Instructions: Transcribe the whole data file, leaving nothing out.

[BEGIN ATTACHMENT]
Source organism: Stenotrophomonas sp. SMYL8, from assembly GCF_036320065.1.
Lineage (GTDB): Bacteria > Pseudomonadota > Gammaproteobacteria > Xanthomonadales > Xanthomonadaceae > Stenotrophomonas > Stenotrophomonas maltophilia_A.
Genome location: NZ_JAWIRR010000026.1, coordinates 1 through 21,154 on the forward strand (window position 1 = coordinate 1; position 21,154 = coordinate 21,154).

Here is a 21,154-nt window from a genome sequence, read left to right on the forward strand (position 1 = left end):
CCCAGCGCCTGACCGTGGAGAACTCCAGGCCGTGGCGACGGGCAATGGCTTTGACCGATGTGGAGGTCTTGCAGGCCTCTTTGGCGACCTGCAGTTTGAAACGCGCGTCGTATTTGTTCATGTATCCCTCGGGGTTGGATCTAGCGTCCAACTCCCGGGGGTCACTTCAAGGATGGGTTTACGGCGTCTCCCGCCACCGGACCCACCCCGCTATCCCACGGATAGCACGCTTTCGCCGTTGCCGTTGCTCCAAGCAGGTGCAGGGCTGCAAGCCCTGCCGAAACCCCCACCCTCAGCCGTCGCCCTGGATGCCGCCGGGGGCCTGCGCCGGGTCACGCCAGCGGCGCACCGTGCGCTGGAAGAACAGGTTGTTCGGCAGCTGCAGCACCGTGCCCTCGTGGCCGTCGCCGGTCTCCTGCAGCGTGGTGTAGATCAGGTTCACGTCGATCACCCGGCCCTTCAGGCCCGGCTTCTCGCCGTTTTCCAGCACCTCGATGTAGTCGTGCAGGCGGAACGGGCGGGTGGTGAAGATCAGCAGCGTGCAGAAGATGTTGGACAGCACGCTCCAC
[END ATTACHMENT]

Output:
Source organism: Stenotrophomonas sp. SMYL8, from assembly GCF_036320065.1.
Lineage (GTDB): Bacteria > Pseudomonadota > Gammaproteobacteria > Xanthomonadales > Xanthomonadaceae > Stenotrophomonas > Stenotrophomonas maltophilia_A.
Genome location: NZ_JAWIRR010000026.1, coordinates 1 through 21,154 on the forward strand (window position 1 = coordinate 1; position 21,154 = coordinate 21,154).

Here is a 21,154-nt window from a genome sequence, read left to right on the forward strand (position 1 = left end):
CCCAGCGCCTGACCGTGGAGAACTCCAGGCCGTGGCGACGGGCAATGGCTTTGACCGATGTGGAGGTCTTGCAGGCCTCTTTGGCGACCTGCAGTTTGAAACGCGCGTCGTATTTGTTCATGTATCCCTCGGGGTTGGATCTAGCGTCCAACTCCCGGGGGTCACTTCAAGGATGGGTTTACGGCGTCTCCCGCCACCGGACCCACCCCGCTATCCCACGGATAGCACGCTTTCGCCGTTGCCGTTGCTCCAAGCAGGTGCAGGGCTGCAAGCCCTGCCGAAACCCCCACCCTCAGCCGTCGCCCTGGATGCCGCCGGGGGCCTGCGCCGGGTCACGCCAGCGGCGCACCGTGCGCTGGAAGAACAGGTTGTTCGGCAGCTGCAGCACCGTGCCCTCGTGGCCGTCGCCGGTCTCCTGCAGCGTGGTGTAGATCAGGTTCACGTCGATCACCCGGCCCTTCAGGCCCGGCTTCTCGCCGTTTTCCAGCACCTCGATGTAGTCGTGCAGGCGGAACGGGCGGGTGGTGAAGATCAGCAGCGTGCAGAAGATGTTGGACAGCACGCTCCAC